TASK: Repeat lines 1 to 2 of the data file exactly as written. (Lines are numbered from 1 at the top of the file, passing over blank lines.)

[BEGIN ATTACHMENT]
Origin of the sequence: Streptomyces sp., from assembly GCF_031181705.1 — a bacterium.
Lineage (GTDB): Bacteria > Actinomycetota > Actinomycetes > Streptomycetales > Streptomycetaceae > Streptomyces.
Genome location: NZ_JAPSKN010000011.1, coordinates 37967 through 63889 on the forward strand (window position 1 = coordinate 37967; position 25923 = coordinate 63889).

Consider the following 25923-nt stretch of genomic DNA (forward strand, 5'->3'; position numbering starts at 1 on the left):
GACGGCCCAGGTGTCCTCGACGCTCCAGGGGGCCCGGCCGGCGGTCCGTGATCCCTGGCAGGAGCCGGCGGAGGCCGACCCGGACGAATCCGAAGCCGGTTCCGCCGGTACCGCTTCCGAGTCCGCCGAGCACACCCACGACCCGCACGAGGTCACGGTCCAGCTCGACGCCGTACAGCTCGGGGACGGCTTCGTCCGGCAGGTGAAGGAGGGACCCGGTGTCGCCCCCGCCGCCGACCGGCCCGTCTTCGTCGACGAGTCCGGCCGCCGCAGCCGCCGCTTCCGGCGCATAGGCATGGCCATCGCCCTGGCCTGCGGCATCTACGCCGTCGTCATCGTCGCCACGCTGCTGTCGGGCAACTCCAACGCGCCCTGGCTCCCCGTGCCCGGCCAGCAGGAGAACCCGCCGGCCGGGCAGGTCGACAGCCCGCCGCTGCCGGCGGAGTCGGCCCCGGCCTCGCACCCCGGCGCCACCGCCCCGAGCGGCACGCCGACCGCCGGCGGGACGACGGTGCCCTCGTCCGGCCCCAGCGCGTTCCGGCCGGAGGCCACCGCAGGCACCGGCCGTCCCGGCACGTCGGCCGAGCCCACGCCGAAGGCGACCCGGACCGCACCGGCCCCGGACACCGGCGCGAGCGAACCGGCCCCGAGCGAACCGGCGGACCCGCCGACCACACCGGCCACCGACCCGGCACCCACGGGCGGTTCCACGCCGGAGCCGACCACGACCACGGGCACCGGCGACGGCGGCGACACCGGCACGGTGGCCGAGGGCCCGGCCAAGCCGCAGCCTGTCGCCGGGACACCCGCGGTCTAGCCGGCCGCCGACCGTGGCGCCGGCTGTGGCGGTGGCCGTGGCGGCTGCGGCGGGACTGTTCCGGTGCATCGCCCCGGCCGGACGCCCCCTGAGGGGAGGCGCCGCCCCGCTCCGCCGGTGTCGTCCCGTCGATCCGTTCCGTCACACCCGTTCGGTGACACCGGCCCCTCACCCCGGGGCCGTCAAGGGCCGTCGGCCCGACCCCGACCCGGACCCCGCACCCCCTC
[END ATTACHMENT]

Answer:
Origin of the sequence: Streptomyces sp., from assembly GCF_031181705.1 — a bacterium.
Lineage (GTDB): Bacteria > Actinomycetota > Actinomycetes > Streptomycetales > Streptomycetaceae > Streptomyces.